Creating and executing a social media marketing (SMM) campaign is complex business – with a number of variants along the way. You have to think about what networks you’re wanting to include, what your end goals are, and how you think current and prospective fans will respond.
Nothing really ever guarantees campaign success, but one of the best ways to swing the odds in your favor is to actively involve your fans, somehow. The options are practically limitless, but you’ll of course need to factor in your niche, budget, and other considerations before you determine the best way to do it.
Do Your Fans Have Reasons to be a Fan?
Social media is clearly all about engagement and interaction. Many brands out there are using it to promote their products and services, without considering the fact that social is a two-way street. Before you launch any kind of SMM campaign, especially one you hope fans will be involved in, you must be sure your fans have a real reason to be a fan.
Your fans will not become brand advocates unless they believe in what you have to offer, and the mission behind your company. It’s when they promote your brand without even thinking about it that they become advocates. They love what you’re offering so much they’ve integrated your products or services into their lives.
You can give them reason by providing a quality product, doing something that adds real value to their lives, and encouraging them to share their story with you. The key is to find a problem your target audience is dealing with – and use your product or service to solve it.
Don’t Know What to Do?
If you don’t know where to start with your SMM campaign, take a deep breath. Look into your social media analytics on all the channels you want to involve – to find out as much as you can about the existing fan base.
Facebook Insights will tell you all about the reach of your posts, the engagement on the posts, the demographic breakdown of your fans, the number of page likes you have and where those likes came from, the number of people who are talking about your page, and check-in data if you have a physical location people can check-in to.
You can get more detailed data by exporting it. From the data export screen, choose “page data”, then your date range. You’ll get a seemingly overwhelming amount of data that contains key metrics, daily like sources, and more.
Twitter Analytics will tell you everything from high level statistics to metrics for each tweet. You’ll see how many people have seen, retweeted, and replied to each of them. Beyond that, you’ll get audience insights to help you see more about the people who follow you on Twitter, including growth over time, demographics, and interests.
But beyond the analytics data from your social platforms, you can also make use of surveys and polls to get feedback directly from your fans. Use that feedback to shape your campaign in a way they’ll enjoy.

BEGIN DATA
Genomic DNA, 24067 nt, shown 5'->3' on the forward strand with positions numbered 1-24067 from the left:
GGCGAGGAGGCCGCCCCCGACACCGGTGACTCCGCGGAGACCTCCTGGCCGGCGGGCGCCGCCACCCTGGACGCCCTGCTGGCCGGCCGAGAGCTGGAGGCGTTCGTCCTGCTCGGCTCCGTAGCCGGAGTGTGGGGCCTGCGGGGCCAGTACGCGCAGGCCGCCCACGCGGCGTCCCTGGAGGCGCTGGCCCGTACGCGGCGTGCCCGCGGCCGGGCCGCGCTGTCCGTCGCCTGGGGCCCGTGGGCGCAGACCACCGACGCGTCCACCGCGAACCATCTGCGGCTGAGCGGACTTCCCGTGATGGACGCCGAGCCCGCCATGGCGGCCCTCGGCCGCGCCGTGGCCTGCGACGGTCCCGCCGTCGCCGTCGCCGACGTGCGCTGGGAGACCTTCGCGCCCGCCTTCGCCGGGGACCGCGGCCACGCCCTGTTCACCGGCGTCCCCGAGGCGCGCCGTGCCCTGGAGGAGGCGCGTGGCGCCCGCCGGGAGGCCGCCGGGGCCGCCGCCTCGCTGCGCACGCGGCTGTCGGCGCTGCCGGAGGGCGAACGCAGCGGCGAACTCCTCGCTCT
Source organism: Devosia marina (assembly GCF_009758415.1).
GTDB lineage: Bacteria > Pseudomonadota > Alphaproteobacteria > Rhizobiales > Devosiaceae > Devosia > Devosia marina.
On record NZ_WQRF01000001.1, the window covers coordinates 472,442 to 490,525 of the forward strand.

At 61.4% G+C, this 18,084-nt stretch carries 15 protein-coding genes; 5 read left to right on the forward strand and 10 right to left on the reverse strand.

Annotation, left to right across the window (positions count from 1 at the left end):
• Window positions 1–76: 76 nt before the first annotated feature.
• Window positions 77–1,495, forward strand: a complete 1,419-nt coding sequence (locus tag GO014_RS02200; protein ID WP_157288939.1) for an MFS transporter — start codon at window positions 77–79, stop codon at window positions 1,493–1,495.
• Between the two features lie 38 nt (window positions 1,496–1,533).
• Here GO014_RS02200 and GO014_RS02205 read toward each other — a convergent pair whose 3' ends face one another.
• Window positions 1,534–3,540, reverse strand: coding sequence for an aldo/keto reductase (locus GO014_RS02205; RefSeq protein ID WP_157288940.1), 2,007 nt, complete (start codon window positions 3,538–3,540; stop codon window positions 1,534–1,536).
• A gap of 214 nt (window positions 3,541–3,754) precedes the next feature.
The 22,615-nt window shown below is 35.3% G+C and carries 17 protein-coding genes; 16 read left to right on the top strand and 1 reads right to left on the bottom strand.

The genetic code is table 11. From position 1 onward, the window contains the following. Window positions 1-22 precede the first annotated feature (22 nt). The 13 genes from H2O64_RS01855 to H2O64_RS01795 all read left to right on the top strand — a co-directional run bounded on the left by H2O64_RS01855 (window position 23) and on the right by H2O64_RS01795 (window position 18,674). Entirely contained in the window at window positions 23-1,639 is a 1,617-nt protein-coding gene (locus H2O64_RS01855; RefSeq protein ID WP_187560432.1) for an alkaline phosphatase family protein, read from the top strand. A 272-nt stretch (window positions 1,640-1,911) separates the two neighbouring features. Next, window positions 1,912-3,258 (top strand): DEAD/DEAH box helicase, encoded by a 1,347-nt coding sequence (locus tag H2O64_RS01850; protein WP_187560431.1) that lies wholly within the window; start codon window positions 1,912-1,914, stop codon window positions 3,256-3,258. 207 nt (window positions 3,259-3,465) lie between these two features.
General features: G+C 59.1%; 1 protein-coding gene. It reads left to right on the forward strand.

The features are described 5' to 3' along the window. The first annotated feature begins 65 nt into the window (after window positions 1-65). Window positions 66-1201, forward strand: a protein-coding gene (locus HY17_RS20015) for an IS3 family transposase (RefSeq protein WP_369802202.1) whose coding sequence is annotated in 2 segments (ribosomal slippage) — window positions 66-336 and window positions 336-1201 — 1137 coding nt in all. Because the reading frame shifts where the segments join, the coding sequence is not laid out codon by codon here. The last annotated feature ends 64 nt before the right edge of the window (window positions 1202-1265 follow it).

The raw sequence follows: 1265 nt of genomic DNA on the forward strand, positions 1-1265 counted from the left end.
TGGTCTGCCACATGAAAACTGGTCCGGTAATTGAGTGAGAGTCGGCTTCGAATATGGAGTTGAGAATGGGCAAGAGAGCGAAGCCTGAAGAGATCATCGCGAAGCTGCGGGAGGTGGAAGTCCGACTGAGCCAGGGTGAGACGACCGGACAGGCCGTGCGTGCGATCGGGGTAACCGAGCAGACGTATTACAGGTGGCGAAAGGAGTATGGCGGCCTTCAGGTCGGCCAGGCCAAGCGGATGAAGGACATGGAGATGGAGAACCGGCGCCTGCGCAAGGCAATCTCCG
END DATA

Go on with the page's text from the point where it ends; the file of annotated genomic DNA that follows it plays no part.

Make it Fun
Dominos, in an effort to be different from the other pizza chains, while also actively involving their fans in social media, allows customers to order pizza through Twitter with an emoji. The tweet-to-order features is only available in the United States, but aims to be a convenience factor for customers. It links the customers’ Twitter handle to their easy order profile, and automatically sends the easy order to the customer for confirmation.
Dominos says nearly 50% of their orders are coming in digitally, and they have no plans to stop using social media to connect with their customers. They plan to explore other social platforms where they know their customers are, including Facebook and Instagram.
Outside of social media, the Dominos app allows you to voice order pizza. You can also order pizza from your Samsung SmartTV, certain smartphones, and Ford’s SYNC applink. The brand is ahead of the competition – where you can only order by phone, online, or with an app. It’s about keeping it fun and engaging for their customers.
Help a Cause
Cause marketing, also known as cause-related marketing, combines the efforts of a non-profit organization with a for-profit company, for mutual benefit. And considering a 2011 study showed 94% of people would switch brands to support a cause, it’s good business.
But, it can’t just be any cause. To be effective at helping your business grow, it must be a cause that aligns with your company’s goals. If you’re a tobacco company, supporting a charity against childhood smoking isn’t a good idea, because consumers aren’t going to buy it. If you’re an “unhealthy” food brand, don’t support causes related to fighting childhood obesity.
Lush, a mostly natural and mostly vegan, handmade cosmetics company, sources their ingredients ethically, and supports causes related to environmental and human rights. Those causes are important to people, but also align with the company’s brand values of taking care of the planet and the people who inhabit it.